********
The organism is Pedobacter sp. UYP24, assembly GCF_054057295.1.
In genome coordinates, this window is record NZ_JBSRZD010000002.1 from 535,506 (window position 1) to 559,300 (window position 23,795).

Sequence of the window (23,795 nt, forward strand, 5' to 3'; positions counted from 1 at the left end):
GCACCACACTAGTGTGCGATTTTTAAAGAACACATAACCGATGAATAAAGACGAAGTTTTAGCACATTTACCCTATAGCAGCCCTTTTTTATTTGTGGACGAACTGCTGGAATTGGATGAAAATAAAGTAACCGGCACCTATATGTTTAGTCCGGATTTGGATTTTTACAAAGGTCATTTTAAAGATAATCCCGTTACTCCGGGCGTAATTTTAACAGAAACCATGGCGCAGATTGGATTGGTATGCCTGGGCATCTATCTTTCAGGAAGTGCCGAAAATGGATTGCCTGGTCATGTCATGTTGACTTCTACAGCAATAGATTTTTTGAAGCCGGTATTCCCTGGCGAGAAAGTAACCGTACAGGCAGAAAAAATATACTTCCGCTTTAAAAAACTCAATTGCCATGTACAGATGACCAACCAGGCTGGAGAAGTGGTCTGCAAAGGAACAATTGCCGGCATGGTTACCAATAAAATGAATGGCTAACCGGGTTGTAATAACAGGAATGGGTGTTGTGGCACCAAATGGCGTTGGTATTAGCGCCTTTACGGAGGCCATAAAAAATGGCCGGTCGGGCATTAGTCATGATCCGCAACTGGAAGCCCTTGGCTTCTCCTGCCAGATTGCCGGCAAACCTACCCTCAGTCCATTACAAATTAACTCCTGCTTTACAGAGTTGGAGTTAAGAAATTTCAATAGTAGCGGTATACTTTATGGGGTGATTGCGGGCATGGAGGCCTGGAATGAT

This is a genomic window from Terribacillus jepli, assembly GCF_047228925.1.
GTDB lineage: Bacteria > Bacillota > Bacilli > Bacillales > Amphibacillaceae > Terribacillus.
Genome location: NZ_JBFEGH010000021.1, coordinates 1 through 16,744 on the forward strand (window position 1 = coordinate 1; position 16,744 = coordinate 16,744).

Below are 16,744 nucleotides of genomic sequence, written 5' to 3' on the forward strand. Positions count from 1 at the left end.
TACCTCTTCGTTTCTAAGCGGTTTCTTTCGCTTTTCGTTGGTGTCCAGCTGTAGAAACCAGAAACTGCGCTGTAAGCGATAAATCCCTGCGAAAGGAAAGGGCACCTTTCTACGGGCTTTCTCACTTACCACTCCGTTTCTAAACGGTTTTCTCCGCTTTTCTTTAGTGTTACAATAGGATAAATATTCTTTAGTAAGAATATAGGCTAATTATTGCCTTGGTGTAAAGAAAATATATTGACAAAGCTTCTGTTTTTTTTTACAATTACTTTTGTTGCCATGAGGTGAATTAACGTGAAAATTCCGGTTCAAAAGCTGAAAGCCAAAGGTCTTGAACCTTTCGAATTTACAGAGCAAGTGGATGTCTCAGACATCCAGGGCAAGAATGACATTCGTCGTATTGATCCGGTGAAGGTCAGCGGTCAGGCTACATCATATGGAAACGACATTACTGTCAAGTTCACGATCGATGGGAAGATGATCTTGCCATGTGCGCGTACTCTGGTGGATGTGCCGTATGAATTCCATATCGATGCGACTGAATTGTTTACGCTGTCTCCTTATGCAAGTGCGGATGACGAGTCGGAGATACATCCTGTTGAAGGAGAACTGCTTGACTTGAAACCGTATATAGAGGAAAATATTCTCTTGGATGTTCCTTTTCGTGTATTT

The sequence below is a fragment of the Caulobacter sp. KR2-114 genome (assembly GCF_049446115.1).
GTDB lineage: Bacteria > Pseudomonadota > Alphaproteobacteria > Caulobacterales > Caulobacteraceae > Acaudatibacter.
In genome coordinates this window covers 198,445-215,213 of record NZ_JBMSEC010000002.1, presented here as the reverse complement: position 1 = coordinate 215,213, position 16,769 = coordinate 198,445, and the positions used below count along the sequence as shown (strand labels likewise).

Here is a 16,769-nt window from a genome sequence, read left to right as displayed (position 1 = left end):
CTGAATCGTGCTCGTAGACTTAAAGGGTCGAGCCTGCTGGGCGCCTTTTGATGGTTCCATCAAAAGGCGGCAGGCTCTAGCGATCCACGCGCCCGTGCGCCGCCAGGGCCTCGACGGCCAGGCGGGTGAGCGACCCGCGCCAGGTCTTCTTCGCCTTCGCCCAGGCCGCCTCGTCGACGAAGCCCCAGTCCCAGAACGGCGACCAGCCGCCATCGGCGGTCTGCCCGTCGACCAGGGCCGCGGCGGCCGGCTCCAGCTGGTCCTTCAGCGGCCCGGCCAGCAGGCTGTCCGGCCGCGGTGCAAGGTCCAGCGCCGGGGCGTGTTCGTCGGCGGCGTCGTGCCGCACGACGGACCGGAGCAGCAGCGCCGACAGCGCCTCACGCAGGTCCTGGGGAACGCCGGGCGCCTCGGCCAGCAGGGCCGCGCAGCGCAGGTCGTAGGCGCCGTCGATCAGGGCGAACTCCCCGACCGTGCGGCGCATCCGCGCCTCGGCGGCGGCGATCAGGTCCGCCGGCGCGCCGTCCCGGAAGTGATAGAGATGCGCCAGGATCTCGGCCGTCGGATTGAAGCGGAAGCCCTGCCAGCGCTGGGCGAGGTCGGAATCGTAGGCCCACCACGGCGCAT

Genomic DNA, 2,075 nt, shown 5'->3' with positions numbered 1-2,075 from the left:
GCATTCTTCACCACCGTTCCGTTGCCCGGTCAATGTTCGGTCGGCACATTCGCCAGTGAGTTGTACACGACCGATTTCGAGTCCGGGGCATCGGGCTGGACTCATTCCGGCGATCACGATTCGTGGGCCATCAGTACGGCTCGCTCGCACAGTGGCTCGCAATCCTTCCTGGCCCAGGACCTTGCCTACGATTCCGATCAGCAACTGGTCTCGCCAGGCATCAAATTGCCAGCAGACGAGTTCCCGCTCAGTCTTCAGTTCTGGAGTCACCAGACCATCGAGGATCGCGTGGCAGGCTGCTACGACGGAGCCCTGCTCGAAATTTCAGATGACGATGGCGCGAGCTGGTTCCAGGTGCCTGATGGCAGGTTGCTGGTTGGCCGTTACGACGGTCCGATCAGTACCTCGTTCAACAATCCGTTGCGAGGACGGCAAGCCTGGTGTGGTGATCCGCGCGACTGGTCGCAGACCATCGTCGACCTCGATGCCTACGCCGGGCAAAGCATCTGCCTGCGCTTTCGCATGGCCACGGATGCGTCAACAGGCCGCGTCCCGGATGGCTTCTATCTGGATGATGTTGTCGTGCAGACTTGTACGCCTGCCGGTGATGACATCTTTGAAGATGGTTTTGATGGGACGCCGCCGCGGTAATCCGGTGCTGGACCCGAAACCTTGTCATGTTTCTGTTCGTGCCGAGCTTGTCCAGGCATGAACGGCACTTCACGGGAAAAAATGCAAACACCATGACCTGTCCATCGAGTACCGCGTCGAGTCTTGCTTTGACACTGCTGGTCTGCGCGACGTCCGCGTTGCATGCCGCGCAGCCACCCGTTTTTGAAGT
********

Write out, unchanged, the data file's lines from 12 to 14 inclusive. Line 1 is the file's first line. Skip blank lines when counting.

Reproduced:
In genome coordinates this window covers 198,445-215,213 of record NZ_JBMSEC010000002.1, presented here as the reverse complement: position 1 = coordinate 215,213, position 16,769 = coordinate 198,445, and the positions used below count along the sequence as shown (strand labels likewise).

Here is a 16,769-nt window from a genome sequence, read left to right as displayed (position 1 = left end):
CTGAATCGTGCTCGTAGACTTAAAGGGTCGAGCCTGCTGGGCGCCTTTTGATGGTTCCATCAAAAGGCGGCAGGCTCTAGCGATCCACGCGCCCGTGCGCCGCCAGGGCCTCGACGGCCAGGCGGGTGAGCGACCCGCGCCAGGTCTTCTTCGCCTTCGCCCAGGCCGCCTCGTCGACGAAGCCCCAGTCCCAGAACGGCGACCAGCCGCCATCGGCGGTCTGCCCGTCGACCAGGGCCGCGGCGGCCGGCTCCAGCTGGTCCTTCAGCGGCCCGGCCAGCAGGCTGTCCGGCCGCGGTGCAAGGTCCAGCGCCGGGGCGTGTTCGTCGGCGGCGTCGTGCCGCACGACGGACCGGAGCAGCAGCGCCGACAGCGCCTCACGCAGGTCCTGGGGAACGCCGGGCGCCTCGGCCAGCAGGGCCGCGCAGCGCAGGTCGTAGGCGCCGTCGATCAGGGCGAACTCCCCGACCGTGCGGCGCATCCGCGCCTCGGCGGCGGCGATCAGGTCCGCCGGCGCGCCGTCCCGGAAGTGATAGAGATGCGCCAGGATCTCGGCCGTCGGATTGAAGCGGAAGCCCTGCCAGCGCTGGGCGAGGTCGGAATCGTAGGCCCACCACGGCGCAT